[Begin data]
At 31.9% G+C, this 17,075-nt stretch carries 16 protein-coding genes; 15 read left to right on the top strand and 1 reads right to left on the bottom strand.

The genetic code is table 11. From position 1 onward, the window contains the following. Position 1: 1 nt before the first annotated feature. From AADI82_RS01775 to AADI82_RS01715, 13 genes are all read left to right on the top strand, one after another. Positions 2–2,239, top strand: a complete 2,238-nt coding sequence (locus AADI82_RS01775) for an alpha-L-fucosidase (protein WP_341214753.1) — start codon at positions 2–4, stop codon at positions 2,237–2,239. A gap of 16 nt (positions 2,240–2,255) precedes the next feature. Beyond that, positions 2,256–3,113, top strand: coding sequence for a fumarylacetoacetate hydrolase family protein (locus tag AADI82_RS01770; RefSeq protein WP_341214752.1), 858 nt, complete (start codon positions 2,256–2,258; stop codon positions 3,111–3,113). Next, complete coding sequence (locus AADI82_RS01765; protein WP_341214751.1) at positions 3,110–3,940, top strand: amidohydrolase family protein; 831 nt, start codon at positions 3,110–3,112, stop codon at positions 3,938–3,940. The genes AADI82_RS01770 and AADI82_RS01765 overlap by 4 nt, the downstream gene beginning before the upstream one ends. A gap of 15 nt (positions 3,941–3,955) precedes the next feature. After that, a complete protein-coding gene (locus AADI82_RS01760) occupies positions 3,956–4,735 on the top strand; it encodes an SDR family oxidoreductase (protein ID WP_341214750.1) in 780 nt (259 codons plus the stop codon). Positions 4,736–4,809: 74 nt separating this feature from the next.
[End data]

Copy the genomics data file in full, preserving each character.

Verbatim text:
At 31.9% G+C, this 17,075-nt stretch carries 16 protein-coding genes; 15 read left to right on the top strand and 1 reads right to left on the bottom strand.

The genetic code is table 11. From position 1 onward, the window contains the following. Position 1: 1 nt before the first annotated feature. From AADI82_RS01775 to AADI82_RS01715, 13 genes are all read left to right on the top strand, one after another. Positions 2–2,239, top strand: a complete 2,238-nt coding sequence (locus AADI82_RS01775) for an alpha-L-fucosidase (protein WP_341214753.1) — start codon at positions 2–4, stop codon at positions 2,237–2,239. A gap of 16 nt (positions 2,240–2,255) precedes the next feature. Beyond that, positions 2,256–3,113, top strand: coding sequence for a fumarylacetoacetate hydrolase family protein (locus tag AADI82_RS01770; RefSeq protein WP_341214752.1), 858 nt, complete (start codon positions 2,256–2,258; stop codon positions 3,111–3,113). Next, complete coding sequence (locus AADI82_RS01765; protein WP_341214751.1) at positions 3,110–3,940, top strand: amidohydrolase family protein; 831 nt, start codon at positions 3,110–3,112, stop codon at positions 3,938–3,940. The genes AADI82_RS01770 and AADI82_RS01765 overlap by 4 nt, the downstream gene beginning before the upstream one ends. A gap of 15 nt (positions 3,941–3,955) precedes the next feature. After that, a complete protein-coding gene (locus AADI82_RS01760) occupies positions 3,956–4,735 on the top strand; it encodes an SDR family oxidoreductase (protein ID WP_341214750.1) in 780 nt (259 codons plus the stop codon). Positions 4,736–4,809: 74 nt separating this feature from the next.